In January 2022, SB6 took effect, changing bonding procedures. It has also had an impact on walk-throughs. A walk through is a procedure to clear an active warrant. Basically, you turn yourself in to the jail, but you are ready with a bond already posted. Instead of actually spending any time in jail, you are released right away. At least that’s how it used to work. The procedure is very different now, so if you have an active warrant in 2022, read this article and consult an attorney before doing a walk through.
I’ll go over the changes individually, but the big picture is this: Walk throughs are more complicated, more expensive and take longer than they did before SB6 was passed. There are several reasons for this.
No Personal Recognizance Bonds for certain offenses
You might not qualify for a personal bond. If you have a pending charge or are on probation or deferred adjudication for a violent offense, you won’t qualify for a PR bond. This means you will need to spend more to post bond – usually through a bondsman. This doesn’t affect the walk-through per se, but needs to be mentioned because it can significantly add to the cost of the entire process.
You must hire an attorney to save yourself hours in jail
You must hire an attorney before doing a walk-through. The Travis County Sheriff is no longer allowing a walk-through without an attorney to guide the client through the process. The reason is that they are asking anyone doing a walk-through to knowingly waive magistration.
Magistration is a formal process whereby a judge reads your rights and the charges against you. While it is important to understand these things, magistration itself is largely a formality. The problem is that magistration will only happen a couple times a day. This means that if you turn yourself in at the wrong time, you’re going to cost yourself hours in jail. Maybe even an overnight stay. An attorney can go over your rights with you and waive magistration, which can save you hours waiting for the judge.
The process is more complicated even with an attorney
Even with an attorney, a walk through is still going to take longer and be more complicated. Before SB6, a walk-through would take about an hour on average. A person turning himself in would be processed and released without changing their clothes. That has all changed. Because of a seemingly minor provision in SB6, a report must be generated for a person’s criminal history before a judge can sign a bond. This report must include the new arrest. This means the report can’t even be generated before the person turns him or herself in. This results in a situation where I can ask a judge tom commit to signing a bond, BUT the bond cannot be signed until the report is generated – after the turn in!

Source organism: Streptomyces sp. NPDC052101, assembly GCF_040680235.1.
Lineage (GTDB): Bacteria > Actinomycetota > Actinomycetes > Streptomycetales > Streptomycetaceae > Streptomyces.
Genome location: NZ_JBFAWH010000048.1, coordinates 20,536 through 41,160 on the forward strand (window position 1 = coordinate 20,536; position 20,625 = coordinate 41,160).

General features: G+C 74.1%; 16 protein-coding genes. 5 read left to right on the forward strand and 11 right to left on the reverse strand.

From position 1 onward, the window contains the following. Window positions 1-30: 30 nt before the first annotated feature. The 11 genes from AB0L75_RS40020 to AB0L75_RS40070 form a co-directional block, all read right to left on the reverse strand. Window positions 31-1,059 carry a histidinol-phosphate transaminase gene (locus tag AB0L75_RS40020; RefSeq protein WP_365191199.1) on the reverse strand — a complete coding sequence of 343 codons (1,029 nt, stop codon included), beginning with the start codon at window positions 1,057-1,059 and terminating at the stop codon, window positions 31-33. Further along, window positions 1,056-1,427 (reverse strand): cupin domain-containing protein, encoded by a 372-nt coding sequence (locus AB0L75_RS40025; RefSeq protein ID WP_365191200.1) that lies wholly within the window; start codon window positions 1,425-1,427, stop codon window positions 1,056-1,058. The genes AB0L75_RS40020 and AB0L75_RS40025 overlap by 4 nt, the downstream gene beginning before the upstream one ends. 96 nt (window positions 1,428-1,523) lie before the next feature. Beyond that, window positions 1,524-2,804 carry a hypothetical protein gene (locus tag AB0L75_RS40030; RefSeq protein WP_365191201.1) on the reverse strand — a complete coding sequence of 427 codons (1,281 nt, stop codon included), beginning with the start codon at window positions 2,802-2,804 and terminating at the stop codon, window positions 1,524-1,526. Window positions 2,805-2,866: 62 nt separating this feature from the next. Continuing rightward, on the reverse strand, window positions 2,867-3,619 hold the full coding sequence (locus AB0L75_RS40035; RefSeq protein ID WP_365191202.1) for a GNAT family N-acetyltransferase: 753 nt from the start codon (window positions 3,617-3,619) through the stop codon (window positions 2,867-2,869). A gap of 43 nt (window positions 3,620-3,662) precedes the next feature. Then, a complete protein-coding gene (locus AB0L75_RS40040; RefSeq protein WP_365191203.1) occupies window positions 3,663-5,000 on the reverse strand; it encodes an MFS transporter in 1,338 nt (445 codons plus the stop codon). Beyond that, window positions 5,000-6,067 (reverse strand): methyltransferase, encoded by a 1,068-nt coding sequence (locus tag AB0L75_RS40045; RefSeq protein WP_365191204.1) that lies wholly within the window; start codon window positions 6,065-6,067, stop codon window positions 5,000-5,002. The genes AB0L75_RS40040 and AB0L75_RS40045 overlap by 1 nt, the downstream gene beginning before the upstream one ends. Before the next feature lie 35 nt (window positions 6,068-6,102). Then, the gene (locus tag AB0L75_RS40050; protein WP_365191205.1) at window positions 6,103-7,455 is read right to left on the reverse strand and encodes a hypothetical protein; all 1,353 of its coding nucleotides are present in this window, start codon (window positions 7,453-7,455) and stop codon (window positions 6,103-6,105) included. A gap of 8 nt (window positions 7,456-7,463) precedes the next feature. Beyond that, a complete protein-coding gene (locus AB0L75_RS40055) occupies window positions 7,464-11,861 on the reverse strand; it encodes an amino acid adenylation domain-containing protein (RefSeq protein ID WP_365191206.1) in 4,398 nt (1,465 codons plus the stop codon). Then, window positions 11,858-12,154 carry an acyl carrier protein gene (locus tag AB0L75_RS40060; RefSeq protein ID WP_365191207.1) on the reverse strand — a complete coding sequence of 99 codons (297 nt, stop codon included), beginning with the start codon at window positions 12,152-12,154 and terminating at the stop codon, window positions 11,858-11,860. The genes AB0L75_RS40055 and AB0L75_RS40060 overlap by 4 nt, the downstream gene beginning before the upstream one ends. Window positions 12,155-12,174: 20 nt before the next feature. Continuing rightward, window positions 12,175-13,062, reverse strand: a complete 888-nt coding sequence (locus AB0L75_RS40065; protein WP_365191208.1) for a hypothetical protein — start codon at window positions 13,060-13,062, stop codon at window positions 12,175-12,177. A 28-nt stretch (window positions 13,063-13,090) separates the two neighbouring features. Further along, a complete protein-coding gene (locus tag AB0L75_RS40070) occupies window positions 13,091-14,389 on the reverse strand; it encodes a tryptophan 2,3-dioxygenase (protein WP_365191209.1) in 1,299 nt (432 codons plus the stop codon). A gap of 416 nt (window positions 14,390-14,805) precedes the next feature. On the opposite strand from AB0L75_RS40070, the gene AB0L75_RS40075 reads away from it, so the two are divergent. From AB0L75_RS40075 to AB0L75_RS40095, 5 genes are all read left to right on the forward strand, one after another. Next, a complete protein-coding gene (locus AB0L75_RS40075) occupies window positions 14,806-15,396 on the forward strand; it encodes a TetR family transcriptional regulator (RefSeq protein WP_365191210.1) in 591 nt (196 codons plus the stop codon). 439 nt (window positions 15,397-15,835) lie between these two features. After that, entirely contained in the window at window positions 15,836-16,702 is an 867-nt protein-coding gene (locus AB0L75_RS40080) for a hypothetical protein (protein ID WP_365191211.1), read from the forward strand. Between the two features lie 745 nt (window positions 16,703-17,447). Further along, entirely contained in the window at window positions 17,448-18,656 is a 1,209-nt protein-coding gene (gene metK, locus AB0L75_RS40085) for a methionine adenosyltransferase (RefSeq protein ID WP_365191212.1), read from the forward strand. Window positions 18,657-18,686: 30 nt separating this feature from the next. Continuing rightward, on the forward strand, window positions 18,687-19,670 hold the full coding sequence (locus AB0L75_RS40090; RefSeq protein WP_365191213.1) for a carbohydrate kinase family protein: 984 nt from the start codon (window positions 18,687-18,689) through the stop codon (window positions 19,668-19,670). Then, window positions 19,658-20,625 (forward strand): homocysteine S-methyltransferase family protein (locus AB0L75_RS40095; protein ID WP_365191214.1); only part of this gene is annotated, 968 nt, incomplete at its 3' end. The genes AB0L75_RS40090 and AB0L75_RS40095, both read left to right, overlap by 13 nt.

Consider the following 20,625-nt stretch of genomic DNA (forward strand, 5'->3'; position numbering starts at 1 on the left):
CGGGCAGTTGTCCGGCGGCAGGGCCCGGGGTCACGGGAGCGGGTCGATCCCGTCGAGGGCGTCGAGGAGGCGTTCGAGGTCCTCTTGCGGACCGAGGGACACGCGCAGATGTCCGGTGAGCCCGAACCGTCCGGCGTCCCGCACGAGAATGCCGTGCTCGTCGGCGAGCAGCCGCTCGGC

Because the turn-in is happening before a bond is signed, it is not treated as a walk-though by the bonding desk. They act as if a person is simply turning themselves in to custody. Instead of being released right away, the person clearing the warrant has their possessions and clothes taken, is given jail clothes, is handcuffed, and put into the regular jail population. When being released, this person must now be processed out in the regular way, which takes hours, especially if there are others in line to be released.
No walk throughs for out of county warrants
One more complication involves out of county warrants. If you have a warrant that is based outside of Travis County, the sheriff here will no longer conduct a walk-though. You can still post bond in the other county, but if there are complications with the bond you might need to be transferred to the other county before being released. I recommend finding an attorney in the county where the warrant was issued before attempting to clear any warrant outside of Travis county.
Taken together, all the added complications serve to lengthen and complicate the process to clear an active warrant. In my opinion, they do not make the community any safer. Instead, the new procedures only serve to extend the gap between the haves and the have-nots when it comes to the criminal justice system. This can only breed more contempt for a justice system that is already on shaky ground. It’s a step backward in the movement toward cashless bail and a more fair system. Governor Abbott and any others who supported this bill should be ashamed of themselves, propagating a system that is less fair and harsher on those accused of crime, before those charges have been proven.
If you have an active warrant in Travis County or elsewhere in Texas, it is more important than ever to consult an attorney. The landscape is changing fast, so these procedures might be different even a month or two after this blog is posted. This blog is for educational purposes only, but if you would like legal advice on your specific case, you can reach out to atx.legal or call us at 512-677-5003.